I like placing the light-green leaves right under the dark-green ones, creating a certain combination, like in a flower bouquet. I also make the pink flowers larger, making them the main elements of the wreath, which attract the viewers’ attention. As for the cream flowers, I use them as secondary elements, placing them next to the pink flowers to emphasize and supplement them.
Now we can start forming an elegant minimalistic postcard, symbolizing the joyful spring atmosphere of the Naw-Rúz celebration! Let’s make a purple square of about 600 x 600 px size and place it right under the wreath, Sending it to Back (Shift-Control-[).
In order to make the wreath harmonize with the background, let’s make the colors blend nicely with each other. We'll be using the Magic Wand Tool (Y) to recolor the same elements quickly and easily.
First of all, open the Magic Wand options panel (Window > Magic Wand) and set the Fill Color Tolerance to 0. This way, the tool will select the elements of only one and the same color, without variations.
Take the Magic Wand Tool (Y) and select the yellow branches. Switch the color to darker orange, reducing the contrast between the elements.
Then select one of the bottom branches. Take the Eyedropper Tool (I) and pick the purple color from the background. Head to the Color panel and make the purple tint slightly lighter, making the elements visible. Move to the next branches and change their color from blue to purple as well, making them brighter than the previous branch.
Change the color of the berries from yellow to pink to make them fit the background color.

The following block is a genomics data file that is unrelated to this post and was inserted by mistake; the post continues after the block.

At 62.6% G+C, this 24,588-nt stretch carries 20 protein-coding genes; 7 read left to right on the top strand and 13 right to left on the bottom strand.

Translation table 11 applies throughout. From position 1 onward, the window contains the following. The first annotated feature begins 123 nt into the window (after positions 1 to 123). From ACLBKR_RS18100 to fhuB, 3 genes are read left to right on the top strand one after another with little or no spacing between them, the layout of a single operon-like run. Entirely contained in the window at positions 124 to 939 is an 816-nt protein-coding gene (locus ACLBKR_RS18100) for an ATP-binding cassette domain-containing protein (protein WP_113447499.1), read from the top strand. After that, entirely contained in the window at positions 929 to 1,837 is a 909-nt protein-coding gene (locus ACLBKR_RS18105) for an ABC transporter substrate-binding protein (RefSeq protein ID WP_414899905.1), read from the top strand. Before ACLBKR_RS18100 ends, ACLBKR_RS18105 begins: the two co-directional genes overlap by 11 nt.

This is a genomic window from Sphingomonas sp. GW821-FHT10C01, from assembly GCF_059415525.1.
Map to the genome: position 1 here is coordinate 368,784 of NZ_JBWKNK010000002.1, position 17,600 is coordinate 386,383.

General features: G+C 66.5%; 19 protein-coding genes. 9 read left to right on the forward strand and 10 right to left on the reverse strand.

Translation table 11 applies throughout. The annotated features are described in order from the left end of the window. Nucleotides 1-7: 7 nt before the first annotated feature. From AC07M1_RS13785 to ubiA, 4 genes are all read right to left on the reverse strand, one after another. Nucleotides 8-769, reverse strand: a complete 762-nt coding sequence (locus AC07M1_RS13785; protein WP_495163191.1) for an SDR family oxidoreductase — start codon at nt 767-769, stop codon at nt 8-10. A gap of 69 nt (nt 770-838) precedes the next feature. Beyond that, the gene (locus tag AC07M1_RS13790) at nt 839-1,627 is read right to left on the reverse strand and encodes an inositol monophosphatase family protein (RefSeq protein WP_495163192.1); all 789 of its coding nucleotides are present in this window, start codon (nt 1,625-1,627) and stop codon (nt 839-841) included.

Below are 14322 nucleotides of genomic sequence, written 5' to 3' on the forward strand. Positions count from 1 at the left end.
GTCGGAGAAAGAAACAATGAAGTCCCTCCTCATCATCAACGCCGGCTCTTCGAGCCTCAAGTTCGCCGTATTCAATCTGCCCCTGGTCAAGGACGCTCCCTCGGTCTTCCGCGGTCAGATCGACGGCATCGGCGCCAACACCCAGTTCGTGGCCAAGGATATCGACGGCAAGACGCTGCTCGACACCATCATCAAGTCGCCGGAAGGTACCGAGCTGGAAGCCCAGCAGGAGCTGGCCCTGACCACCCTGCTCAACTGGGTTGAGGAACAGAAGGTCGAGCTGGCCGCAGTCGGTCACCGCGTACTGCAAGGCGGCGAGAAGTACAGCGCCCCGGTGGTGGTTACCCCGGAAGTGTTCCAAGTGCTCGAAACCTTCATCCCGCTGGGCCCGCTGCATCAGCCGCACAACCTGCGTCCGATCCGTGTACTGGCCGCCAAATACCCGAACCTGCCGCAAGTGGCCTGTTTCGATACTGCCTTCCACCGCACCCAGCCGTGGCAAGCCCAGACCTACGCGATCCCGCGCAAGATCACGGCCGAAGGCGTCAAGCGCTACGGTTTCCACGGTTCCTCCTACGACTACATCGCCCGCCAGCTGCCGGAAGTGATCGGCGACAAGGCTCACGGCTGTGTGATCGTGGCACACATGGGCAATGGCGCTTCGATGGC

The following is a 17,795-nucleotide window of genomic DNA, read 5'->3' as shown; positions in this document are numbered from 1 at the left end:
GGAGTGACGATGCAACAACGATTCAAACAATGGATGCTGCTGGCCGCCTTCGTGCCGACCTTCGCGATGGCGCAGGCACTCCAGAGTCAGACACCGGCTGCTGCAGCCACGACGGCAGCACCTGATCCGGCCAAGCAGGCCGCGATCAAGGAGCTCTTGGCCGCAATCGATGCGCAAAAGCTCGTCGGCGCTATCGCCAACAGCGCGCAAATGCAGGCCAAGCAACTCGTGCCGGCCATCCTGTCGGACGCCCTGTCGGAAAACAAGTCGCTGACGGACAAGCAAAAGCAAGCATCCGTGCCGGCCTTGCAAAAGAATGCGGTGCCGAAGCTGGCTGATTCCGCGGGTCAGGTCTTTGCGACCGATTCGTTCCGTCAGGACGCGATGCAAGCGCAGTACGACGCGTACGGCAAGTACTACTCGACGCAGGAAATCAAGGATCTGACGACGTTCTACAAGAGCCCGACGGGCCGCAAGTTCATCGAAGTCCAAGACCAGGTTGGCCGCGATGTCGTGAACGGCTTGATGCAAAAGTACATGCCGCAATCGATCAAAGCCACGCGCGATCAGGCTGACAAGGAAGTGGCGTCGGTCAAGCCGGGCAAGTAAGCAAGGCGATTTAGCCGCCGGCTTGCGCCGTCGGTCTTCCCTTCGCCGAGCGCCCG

Play with other colors to your liking, making the overall palette look harmonious and gentle.
To make our card look complete, let’s place a congratulation message or some warm wishes in the center of our card, so that we could send it to our friends or family members.
I use Sophia Free Font, which is made from brush hand-lettering. It adds a handmade touch to our card, making it look cozy and sincere.
Let’s copy our card and try some other color combinations. Fill the background with a subtle pink color and switch some of the branches to white, making the card look light and bright. Change the color of the letters to white as well.
I like to make the postcards more detailed by adding textures, which give a certain retro look.
Let’s Copy the background rectangle and Place it in Front (Control-C > Control-F). Head to the Swatches panel, click the Swatch Libraries menu icon to open the drop-down menu, and find Patterns > Basic Graphics > Basic Graphics_dots. From here, click the 6 dpi 20% pattern to apply a nice polka-dot pattern to the copy of the background.
And let’s change the color of the pattern to make it fit our gentle palette. Double-click the applied pattern in the Swatches panel to isolate it in Pattern Mode. Now we can edit the separate elements of the pattern. Select the black dots and change their color to light pink (slightly lighter than the background).
Here are some other color variations that I’ve made, using the abovementioned techniques. I hope they will inspire you to try some other palettes, combining the colors and making them match.
Happy Naw-Rúz, Everyone! Our Gentle Floral Postcard Is Ready!
Wonderful job, my friends! We’ve learned to work with simple shapes and basic operations in Adobe Illustrator, which helped us to create these floral brushes. They are handy not only for Naw-Rúz holiday cards, but for any kind of spring floral invitations and decorations.
I hope you enjoyed creating this simple yet elegant card as much as I did. Be inspired and enjoy the spring!